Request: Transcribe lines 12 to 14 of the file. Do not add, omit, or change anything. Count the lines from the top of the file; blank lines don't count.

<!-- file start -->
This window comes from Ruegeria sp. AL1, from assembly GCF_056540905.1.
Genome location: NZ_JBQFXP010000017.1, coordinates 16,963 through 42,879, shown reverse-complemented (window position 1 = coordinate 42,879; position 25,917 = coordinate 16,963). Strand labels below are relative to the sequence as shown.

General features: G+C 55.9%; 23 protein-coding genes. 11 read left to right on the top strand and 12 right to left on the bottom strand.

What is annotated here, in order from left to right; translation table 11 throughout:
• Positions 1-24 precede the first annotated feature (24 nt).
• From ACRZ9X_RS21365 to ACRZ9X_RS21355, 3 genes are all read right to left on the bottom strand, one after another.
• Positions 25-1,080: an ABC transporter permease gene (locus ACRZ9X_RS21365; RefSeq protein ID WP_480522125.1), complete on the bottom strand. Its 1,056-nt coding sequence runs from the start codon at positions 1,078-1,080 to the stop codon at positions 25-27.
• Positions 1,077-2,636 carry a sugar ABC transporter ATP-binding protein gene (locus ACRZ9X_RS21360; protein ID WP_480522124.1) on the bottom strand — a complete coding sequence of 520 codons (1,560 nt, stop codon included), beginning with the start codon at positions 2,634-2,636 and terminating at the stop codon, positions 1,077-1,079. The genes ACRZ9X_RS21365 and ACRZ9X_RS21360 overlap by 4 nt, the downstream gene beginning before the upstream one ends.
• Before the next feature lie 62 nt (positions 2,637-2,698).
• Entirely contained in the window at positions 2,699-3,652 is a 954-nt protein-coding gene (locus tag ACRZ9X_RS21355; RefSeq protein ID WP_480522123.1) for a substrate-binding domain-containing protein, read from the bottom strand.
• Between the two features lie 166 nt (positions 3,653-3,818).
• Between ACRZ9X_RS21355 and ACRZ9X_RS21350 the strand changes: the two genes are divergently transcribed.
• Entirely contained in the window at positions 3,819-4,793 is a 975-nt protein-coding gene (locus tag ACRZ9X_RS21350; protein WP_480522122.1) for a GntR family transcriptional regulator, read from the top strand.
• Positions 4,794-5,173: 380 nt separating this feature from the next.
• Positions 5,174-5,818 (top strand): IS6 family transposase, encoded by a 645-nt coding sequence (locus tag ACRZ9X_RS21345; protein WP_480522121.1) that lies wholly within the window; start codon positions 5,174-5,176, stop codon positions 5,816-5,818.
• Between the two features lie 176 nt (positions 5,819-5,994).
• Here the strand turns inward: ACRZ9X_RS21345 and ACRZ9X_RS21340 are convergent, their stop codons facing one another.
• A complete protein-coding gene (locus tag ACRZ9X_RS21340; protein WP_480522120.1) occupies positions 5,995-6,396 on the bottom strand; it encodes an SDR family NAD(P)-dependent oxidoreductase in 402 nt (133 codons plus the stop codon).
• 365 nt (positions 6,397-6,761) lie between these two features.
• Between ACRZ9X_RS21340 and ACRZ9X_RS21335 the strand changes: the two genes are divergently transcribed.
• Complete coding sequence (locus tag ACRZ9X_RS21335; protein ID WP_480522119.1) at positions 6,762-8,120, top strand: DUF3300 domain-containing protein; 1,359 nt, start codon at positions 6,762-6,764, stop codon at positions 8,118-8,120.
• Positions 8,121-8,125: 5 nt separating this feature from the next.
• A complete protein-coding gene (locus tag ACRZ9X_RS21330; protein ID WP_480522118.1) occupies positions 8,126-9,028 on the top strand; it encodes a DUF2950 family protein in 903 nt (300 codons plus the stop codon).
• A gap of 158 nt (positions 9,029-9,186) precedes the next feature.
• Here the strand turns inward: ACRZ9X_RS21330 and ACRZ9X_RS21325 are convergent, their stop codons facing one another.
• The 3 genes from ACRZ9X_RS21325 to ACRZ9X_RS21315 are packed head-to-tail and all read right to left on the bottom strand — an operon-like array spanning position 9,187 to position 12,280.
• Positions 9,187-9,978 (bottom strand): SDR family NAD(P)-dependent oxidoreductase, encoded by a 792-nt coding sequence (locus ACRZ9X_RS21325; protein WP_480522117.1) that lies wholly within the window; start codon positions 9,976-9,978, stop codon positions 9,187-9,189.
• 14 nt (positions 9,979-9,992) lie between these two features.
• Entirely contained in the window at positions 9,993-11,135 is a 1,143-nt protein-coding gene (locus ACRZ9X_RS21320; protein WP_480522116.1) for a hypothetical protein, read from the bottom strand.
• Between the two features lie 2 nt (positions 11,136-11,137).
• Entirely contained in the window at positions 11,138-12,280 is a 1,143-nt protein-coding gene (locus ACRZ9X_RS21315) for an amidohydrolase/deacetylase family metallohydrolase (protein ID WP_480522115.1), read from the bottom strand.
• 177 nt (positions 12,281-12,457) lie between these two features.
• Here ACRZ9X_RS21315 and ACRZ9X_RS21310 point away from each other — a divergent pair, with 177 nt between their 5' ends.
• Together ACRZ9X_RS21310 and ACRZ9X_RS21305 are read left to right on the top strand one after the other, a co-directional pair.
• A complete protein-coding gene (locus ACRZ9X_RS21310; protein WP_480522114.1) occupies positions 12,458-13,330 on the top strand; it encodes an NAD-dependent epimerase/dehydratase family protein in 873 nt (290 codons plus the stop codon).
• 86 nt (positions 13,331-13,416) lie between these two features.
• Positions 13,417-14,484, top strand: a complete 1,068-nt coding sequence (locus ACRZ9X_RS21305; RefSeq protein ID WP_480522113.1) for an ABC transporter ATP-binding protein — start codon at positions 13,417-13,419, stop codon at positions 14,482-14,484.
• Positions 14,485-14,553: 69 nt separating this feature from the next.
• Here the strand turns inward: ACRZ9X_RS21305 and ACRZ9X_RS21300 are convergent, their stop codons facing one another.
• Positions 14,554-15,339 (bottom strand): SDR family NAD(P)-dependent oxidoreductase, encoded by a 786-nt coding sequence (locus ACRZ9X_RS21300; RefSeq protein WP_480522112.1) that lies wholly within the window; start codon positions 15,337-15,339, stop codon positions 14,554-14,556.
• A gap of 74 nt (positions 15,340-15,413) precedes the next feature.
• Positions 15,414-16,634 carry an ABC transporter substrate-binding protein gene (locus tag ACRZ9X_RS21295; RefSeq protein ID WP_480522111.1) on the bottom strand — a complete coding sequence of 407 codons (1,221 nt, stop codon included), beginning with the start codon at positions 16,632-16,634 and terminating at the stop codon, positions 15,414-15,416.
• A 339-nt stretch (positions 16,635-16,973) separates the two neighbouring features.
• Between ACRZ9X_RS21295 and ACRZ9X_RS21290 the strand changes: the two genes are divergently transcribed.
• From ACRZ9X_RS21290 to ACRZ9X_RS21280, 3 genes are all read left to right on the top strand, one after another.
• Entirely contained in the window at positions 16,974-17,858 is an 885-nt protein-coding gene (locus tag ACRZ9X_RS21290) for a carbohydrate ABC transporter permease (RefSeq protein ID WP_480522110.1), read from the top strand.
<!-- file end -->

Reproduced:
• Between ACRZ9X_RS21355 and ACRZ9X_RS21350 the strand changes: the two genes are divergently transcribed.
• Entirely contained in the window at positions 3,819-4,793 is a 975-nt protein-coding gene (locus tag ACRZ9X_RS21350; protein WP_480522122.1) for a GntR family transcriptional regulator, read from the top strand.
• Positions 4,794-5,173: 380 nt separating this feature from the next.